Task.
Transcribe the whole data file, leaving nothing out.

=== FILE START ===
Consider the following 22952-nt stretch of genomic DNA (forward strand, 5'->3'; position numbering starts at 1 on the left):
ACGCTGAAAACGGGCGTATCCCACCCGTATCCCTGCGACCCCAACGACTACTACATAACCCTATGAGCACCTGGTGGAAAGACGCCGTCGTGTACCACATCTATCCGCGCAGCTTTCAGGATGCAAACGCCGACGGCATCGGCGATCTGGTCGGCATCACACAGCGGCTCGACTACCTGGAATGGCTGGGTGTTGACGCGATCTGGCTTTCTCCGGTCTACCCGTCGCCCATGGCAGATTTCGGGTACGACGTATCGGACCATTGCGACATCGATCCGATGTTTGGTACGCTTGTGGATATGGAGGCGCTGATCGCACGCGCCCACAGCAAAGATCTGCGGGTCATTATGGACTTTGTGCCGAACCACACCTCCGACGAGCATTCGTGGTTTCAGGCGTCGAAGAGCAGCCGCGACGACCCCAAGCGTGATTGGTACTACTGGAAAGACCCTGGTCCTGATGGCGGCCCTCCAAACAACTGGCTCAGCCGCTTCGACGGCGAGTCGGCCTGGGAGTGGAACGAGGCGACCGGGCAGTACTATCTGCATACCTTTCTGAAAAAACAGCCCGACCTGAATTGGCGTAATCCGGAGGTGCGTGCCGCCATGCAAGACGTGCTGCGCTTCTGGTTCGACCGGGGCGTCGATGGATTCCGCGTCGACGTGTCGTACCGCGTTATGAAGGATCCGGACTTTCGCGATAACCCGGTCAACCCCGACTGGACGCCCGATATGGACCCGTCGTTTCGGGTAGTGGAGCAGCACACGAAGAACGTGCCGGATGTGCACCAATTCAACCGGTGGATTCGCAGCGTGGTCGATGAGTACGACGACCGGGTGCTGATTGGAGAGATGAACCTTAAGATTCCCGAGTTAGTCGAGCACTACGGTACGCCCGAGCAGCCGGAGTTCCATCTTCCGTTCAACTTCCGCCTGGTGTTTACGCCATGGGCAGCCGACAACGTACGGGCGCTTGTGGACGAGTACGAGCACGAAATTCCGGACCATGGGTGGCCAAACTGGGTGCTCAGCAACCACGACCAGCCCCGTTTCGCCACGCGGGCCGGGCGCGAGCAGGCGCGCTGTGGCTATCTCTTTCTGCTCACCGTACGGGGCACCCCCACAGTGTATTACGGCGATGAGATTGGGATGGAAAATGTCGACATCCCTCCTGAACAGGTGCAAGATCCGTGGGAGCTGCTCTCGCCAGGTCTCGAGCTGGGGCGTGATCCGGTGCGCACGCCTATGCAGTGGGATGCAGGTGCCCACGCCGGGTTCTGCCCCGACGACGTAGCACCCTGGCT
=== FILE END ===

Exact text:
Consider the following 22952-nt stretch of genomic DNA (forward strand, 5'->3'; position numbering starts at 1 on the left):
ACGCTGAAAACGGGCGTATCCCACCCGTATCCCTGCGACCCCAACGACTACTACATAACCCTATGAGCACCTGGTGGAAAGACGCCGTCGTGTACCACATCTATCCGCGCAGCTTTCAGGATGCAAACGCCGACGGCATCGGCGATCTGGTCGGCATCACACAGCGGCTCGACTACCTGGAATGGCTGGGTGTTGACGCGATCTGGCTTTCTCCGGTCTACCCGTCGCCCATGGCAGATTTCGGGTACGACGTATCGGACCATTGCGACATCGATCCGATGTTTGGTACGCTTGTGGATATGGAGGCGCTGATCGCACGCGCCCACAGCAAAGATCTGCGGGTCATTATGGACTTTGTGCCGAACCACACCTCCGACGAGCATTCGTGGTTTCAGGCGTCGAAGAGCAGCCGCGACGACCCCAAGCGTGATTGGTACTACTGGAAAGACCCTGGTCCTGATGGCGGCCCTCCAAACAACTGGCTCAGCCGCTTCGACGGCGAGTCGGCCTGGGAGTGGAACGAGGCGACCGGGCAGTACTATCTGCATACCTTTCTGAAAAAACAGCCCGACCTGAATTGGCGTAATCCGGAGGTGCGTGCCGCCATGCAAGACGTGCTGCGCTTCTGGTTCGACCGGGGCGTCGATGGATTCCGCGTCGACGTGTCGTACCGCGTTATGAAGGATCCGGACTTTCGCGATAACCCGGTCAACCCCGACTGGACGCCCGATATGGACCCGTCGTTTCGGGTAGTGGAGCAGCACACGAAGAACGTGCCGGATGTGCACCAATTCAACCGGTGGATTCGCAGCGTGGTCGATGAGTACGACGACCGGGTGCTGATTGGAGAGATGAACCTTAAGATTCCCGAGTTAGTCGAGCACTACGGTACGCCCGAGCAGCCGGAGTTCCATCTTCCGTTCAACTTCCGCCTGGTGTTTACGCCATGGGCAGCCGACAACGTACGGGCGCTTGTGGACGAGTACGAGCACGAAATTCCGGACCATGGGTGGCCAAACTGGGTGCTCAGCAACCACGACCAGCCCCGTTTCGCCACGCGGGCCGGGCGCGAGCAGGCGCGCTGTGGCTATCTCTTTCTGCTCACCGTACGGGGCACCCCCACAGTGTATTACGGCGATGAGATTGGGATGGAAAATGTCGACATCCCTCCTGAACAGGTGCAAGATCCGTGGGAGCTGCTCTCGCCAGGTCTCGAGCTGGGGCGTGATCCGGTGCGCACGCCTATGCAGTGGGATGCAGGTGCCCACGCCGGGTTCTGCCCCGACGACGTAGCACCCTGGCT